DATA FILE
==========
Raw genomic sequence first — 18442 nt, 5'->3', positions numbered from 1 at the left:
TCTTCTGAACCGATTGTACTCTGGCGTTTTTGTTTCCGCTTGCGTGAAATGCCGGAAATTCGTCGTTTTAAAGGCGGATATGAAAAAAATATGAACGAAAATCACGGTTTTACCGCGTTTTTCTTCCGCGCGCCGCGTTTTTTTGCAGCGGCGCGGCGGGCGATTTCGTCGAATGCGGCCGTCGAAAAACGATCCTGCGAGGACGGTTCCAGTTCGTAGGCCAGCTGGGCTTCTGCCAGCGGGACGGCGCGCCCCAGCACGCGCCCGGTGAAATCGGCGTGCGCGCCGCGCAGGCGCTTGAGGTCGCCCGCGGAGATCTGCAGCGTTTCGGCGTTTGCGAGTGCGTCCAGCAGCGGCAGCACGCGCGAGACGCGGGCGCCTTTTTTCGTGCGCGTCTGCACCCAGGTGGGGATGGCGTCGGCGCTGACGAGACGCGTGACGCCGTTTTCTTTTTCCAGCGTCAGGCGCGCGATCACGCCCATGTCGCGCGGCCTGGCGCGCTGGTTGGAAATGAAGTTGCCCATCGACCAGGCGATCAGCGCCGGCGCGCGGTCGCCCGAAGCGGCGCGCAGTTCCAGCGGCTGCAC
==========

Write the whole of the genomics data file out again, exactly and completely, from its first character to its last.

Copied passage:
Raw genomic sequence first — 18442 nt, 5'->3', positions numbered from 1 at the left:
TCTTCTGAACCGATTGTACTCTGGCGTTTTTGTTTCCGCTTGCGTGAAATGCCGGAAATTCGTCGTTTTAAAGGCGGATATGAAAAAAATATGAACGAAAATCACGGTTTTACCGCGTTTTTCTTCCGCGCGCCGCGTTTTTTTGCAGCGGCGCGGCGGGCGATTTCGTCGAATGCGGCCGTCGAAAAACGATCCTGCGAGGACGGTTCCAGTTCGTAGGCCAGCTGGGCTTCTGCCAGCGGGACGGCGCGCCCCAGCACGCGCCCGGTGAAATCGGCGTGCGCGCCGCGCAGGCGCTTGAGGTCGCCCGCGGAGATCTGCAGCGTTTCGGCGTTTGCGAGTGCGTCCAGCAGCGGCAGCACGCGCGAGACGCGGGCGCCTTTTTTCGTGCGCGTCTGCACCCAGGTGGGGATGGCGTCGGCGCTGACGAGACGCGTGACGCCGTTTTCTTTTTCCAGCGTCAGGCGCGCGATCACGCCCATGTCGCGCGGCCTGGCGCGCTGGTTGGAAATGAAGTTGCCCATCGACCAGGCGATCAGCGCCGGCGCGCGGTCGCCCGAAGCGGCGCGCAGTTCCAGCGGCTGCAC